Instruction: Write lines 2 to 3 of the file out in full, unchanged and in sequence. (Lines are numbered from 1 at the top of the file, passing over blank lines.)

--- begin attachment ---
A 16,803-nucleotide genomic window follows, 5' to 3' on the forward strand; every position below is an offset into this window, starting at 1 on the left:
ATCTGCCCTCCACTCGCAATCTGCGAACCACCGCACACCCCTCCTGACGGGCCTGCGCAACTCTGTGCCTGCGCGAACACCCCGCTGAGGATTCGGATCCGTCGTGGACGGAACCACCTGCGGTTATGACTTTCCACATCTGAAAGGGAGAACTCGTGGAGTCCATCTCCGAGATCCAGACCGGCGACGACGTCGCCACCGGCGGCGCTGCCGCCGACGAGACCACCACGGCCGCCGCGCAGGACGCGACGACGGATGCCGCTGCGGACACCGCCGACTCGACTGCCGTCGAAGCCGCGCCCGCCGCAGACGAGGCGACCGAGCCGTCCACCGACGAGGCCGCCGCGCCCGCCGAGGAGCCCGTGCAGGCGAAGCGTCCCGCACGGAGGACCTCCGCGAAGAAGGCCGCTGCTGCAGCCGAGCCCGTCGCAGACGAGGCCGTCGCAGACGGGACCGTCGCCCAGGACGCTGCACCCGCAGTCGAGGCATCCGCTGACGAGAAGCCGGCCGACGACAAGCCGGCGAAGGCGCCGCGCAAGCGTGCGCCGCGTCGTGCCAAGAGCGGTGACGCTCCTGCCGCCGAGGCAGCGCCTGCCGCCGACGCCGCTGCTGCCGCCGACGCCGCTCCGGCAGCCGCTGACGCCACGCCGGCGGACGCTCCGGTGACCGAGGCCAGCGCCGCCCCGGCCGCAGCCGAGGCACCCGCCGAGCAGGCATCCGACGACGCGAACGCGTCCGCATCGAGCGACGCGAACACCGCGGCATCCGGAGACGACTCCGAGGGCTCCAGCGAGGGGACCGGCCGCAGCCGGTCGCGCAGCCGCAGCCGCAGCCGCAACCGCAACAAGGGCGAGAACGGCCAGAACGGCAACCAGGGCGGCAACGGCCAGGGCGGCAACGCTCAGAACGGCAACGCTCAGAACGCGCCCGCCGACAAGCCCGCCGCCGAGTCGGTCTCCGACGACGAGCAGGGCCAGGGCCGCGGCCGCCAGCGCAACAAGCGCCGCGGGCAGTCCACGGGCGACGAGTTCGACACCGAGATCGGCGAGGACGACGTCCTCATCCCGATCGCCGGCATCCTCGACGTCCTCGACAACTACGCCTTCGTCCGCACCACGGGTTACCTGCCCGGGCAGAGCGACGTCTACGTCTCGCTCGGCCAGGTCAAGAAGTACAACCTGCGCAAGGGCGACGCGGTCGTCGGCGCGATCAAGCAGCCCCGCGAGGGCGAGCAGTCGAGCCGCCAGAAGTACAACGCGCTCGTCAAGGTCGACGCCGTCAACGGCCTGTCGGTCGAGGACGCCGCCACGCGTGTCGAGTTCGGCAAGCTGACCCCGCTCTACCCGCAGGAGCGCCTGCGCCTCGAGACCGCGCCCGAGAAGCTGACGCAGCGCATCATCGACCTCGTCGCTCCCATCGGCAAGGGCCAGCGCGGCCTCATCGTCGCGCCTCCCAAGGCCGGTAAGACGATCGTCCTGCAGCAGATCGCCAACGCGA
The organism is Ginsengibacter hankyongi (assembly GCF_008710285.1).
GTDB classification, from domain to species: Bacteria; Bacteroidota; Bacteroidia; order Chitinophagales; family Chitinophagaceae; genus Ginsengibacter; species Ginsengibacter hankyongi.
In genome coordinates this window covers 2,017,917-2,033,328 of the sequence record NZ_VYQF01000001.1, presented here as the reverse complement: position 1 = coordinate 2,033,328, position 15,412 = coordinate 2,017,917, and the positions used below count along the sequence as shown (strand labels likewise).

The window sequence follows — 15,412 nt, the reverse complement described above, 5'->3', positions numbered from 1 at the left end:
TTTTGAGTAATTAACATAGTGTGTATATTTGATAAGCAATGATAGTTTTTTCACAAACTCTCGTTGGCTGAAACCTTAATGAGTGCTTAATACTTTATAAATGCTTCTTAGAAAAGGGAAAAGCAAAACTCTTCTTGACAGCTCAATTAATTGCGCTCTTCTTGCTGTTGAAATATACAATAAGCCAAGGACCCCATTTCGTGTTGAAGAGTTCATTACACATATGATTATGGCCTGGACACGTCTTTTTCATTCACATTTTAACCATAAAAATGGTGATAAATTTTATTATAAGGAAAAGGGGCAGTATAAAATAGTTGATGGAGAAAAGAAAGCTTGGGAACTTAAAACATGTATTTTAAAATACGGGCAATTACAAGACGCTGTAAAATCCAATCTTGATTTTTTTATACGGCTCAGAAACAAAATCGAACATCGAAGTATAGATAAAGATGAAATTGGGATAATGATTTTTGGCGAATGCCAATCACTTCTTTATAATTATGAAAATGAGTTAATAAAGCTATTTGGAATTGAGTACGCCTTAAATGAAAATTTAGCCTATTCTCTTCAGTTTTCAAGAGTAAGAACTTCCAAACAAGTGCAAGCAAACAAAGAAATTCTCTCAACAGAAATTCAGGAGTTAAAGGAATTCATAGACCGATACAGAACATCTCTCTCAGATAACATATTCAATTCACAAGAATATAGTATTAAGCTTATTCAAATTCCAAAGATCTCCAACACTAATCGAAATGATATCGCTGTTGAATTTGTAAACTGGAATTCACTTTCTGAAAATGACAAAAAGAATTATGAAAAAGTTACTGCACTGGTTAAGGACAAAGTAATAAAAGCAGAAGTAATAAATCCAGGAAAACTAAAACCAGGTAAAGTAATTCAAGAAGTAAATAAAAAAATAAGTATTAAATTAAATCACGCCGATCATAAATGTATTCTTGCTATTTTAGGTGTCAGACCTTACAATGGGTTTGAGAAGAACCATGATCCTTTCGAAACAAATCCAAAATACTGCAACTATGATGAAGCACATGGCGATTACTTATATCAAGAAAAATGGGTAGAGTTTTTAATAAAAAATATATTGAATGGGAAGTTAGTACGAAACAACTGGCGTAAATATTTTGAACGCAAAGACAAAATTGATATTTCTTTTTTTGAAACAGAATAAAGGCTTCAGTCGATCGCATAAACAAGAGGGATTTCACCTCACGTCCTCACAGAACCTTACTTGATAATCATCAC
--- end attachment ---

ATCTGCCCTCCACTCGCAATCTGCGAACCACCGCACACCCCTCCTGACGGGCCTGCGCAACTCTGTGCCTGCGCGAACACCCCGCTGAGGATTCGGATCCGTCGTGGACGGAACCACCTGCGGTTATGACTTTCCACATCTGAAAGGGAGAACTCGTGGAGTCCATCTCCGAGATCCAGACCGGCGACGACGTCGCCACCGGCGGCGCTGCCGCCGACGAGACCACCACGGCCGCCGCGCAGGACGCGACGACGGATGCCGCTGCGGACACCGCCGACTCGACTGCCGTCGAAGCCGCGCCCGCCGCAGACGAGGCGACCGAGCCGTCCACCGACGAGGCCGCCGCGCCCGCCGAGGAGCCCGTGCAGGCGAAGCGTCCCGCACGGAGGACCTCCGCGAAGAAGGCCGCTGCTGCAGCCGAGCCCGTCGCAGACGAGGCCGTCGCAGACGGGACCGTCGCCCAGGACGCTGCACCCGCAGTCGAGGCATCCGCTGACGAGAAGCCGGCCGACGACAAGCCGGCGAAGGCGCCGCGCAAGCGTGCGCCGCGTCGTGCCAAGAGCGGTGACGCTCCTGCCGCCGAGGCAGCGCCTGCCGCCGACGCCGCTGCTGCCGCCGACGCCGCTCCGGCAGCCGCTGACGCCACGCCGGCGGACGCTCCGGTGACCGAGGCCAGCGCCGCCCCGGCCGCAGCCGAGGCACCCGCCGAGCAGGCATCCGACGACGCGAACGCGTCCGCATCGAGCGACGCGAACACCGCGGCATCCGGAGACGACTCCGAGGGCTCCAGCGAGGGGACCGGCCGCAGCCGGTCGCGCAGCCGCAGCCGCAGCCGCAACCGCAACAAGGGCGAGAACGGCCAGAACGGCAACCAGGGCGGCAACGGCCAGGGCGGCAACGCTCAGAACGGCAACGCTCAGAACGCGCCCGCCGACAAGCCCGCCGCCGAGTCGGTCTCCGACGACGAGCAGGGCCAGGGCCGCGGCCGCCAGCGCAACAAGCGCCGCGGGCAGTCCACGGGCGACGAGTTCGACACCGAGATCGGCGAGGACGACGTCCTCATCCCGATCGCCGGCATCCTCGACGTCCTCGACAACTACGCCTTCGTCCGCACCACGGGTTACCTGCCCGGGCAGAGCGACGTCTACGTCTCGCTCGGCCAGGTCAAGAAGTACAACCTGCGCAAGGGCGACGCGGTCGTCGGCGCGATCAAGCAGCCCCGCGAGGGCGAGCAGTCGAGCCGCCAGAAGTACAACGCGCTCGTCAAGGTCGACGCCGTCAACGGCCTGTCGGTCGAGGACGCCGCCACGCGTGTCGAGTTCGGCAAGCTGACCCCGCTCTACCCGCAGGAGCGCCTGCGCCTCGAGACCGCGCCCGAGAAGCTGACGCAGCGCATCATCGACCTCGTCGCTCCCATCGGCAAGGGCCAGCGCGGCCTCATCGTCGCGCCTCCCAAGGCCGGTAAGACGATCGTCCTGCAGCAGATCGCCAACGCGA
The organism is Ginsengibacter hankyongi (assembly GCF_008710285.1).